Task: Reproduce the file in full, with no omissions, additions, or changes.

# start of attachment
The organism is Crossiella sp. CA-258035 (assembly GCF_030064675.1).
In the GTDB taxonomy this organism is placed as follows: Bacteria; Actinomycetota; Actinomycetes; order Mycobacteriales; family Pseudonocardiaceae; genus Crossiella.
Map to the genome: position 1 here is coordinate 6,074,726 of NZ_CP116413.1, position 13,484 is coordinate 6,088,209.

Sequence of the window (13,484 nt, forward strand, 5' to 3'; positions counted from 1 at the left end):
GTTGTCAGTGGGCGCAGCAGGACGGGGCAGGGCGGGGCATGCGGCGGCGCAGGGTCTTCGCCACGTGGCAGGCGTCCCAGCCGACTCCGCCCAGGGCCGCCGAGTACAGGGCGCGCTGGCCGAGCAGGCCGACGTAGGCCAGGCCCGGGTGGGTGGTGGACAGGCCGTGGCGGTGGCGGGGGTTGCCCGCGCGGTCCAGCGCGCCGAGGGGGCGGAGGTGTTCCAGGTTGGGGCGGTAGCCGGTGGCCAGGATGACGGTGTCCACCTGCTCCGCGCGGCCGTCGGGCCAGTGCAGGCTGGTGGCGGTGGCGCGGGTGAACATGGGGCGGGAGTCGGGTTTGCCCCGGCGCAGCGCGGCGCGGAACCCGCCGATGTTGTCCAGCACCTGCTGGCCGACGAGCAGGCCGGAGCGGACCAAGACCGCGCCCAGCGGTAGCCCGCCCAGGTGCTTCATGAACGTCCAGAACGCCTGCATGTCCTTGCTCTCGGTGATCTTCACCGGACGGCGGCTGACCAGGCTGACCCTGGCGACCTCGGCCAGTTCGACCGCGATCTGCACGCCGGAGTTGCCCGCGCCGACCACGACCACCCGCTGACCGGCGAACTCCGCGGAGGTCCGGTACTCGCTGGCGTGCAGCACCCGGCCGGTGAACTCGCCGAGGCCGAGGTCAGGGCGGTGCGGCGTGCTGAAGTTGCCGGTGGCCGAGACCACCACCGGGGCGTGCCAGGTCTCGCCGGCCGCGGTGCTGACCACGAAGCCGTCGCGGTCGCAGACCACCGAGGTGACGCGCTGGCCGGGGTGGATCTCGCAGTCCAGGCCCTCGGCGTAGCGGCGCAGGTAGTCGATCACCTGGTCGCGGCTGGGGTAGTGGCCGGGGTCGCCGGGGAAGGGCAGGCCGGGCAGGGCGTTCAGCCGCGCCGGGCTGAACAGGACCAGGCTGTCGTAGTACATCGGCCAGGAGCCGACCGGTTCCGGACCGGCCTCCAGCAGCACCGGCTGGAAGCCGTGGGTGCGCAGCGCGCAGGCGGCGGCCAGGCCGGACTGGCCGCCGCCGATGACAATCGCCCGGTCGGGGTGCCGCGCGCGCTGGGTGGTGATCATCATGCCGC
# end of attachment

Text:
The organism is Crossiella sp. CA-258035 (assembly GCF_030064675.1).
In the GTDB taxonomy this organism is placed as follows: Bacteria; Actinomycetota; Actinomycetes; order Mycobacteriales; family Pseudonocardiaceae; genus Crossiella.
Map to the genome: position 1 here is coordinate 6,074,726 of NZ_CP116413.1, position 13,484 is coordinate 6,088,209.

Sequence of the window (13,484 nt, forward strand, 5' to 3'; positions counted from 1 at the left end):
GTTGTCAGTGGGCGCAGCAGGACGGGGCAGGGCGGGGCATGCGGCGGCGCAGGGTCTTCGCCACGTGGCAGGCGTCCCAGCCGACTCCGCCCAGGGCCGCCGAGTACAGGGCGCGCTGGCCGAGCAGGCCGACGTAGGCCAGGCCCGGGTGGGTGGTGGACAGGCCGTGGCGGTGGCGGGGGTTGCCCGCGCGGTCCAGCGCGCCGAGGGGGCGGAGGTGTTCCAGGTTGGGGCGGTAGCCGGTGGCCAGGATGACGGTGTCCACCTGCTCCGCGCGGCCGTCGGGCCAGTGCAGGCTGGTGGCGGTGGCGCGGGTGAACATGGGGCGGGAGTCGGGTTTGCCCCGGCGCAGCGCGGCGCGGAACCCGCCGATGTTGTCCAGCACCTGCTGGCCGACGAGCAGGCCGGAGCGGACCAAGACCGCGCCCAGCGGTAGCCCGCCCAGGTGCTTCATGAACGTCCAGAACGCCTGCATGTCCTTGCTCTCGGTGATCTTCACCGGACGGCGGCTGACCAGGCTGACCCTGGCGACCTCGGCCAGTTCGACCGCGATCTGCACGCCGGAGTTGCCCGCGCCGACCACGACCACCCGCTGACCGGCGAACTCCGCGGAGGTCCGGTACTCGCTGGCGTGCAGCACCCGGCCGGTGAACTCGCCGAGGCCGAGGTCAGGGCGGTGCGGCGTGCTGAAGTTGCCGGTGGCCGAGACCACCACCGGGGCGTGCCAGGTCTCGCCGGCCGCGGTGCTGACCACGAAGCCGTCGCGGTCGCAGACCACCGAGGTGACGCGCTGGCCGGGGTGGATCTCGCAGTCCAGGCCCTCGGCGTAGCGGCGCAGGTAGTCGATCACCTGGTCGCGGCTGGGGTAGTGGCCGGGGTCGCCGGGGAAGGGCAGGCCGGGCAGGGCGTTCAGCCGCGCCGGGCTGAACAGGACCAGGCTGTCGTAGTACATCGGCCAGGAGCCGACCGGTTCCGGACCGGCCTCCAGCAGCACCGGCTGGAAGCCGTGGGTGCGCAGCGCGCAGGCGGCGGCCAGGCCGGACTGGCCGCCGCCGATGACAATCGCCCGGTCGGGGTGCCGCGCGCGCTGGGTGGTGATCATCATGCCGC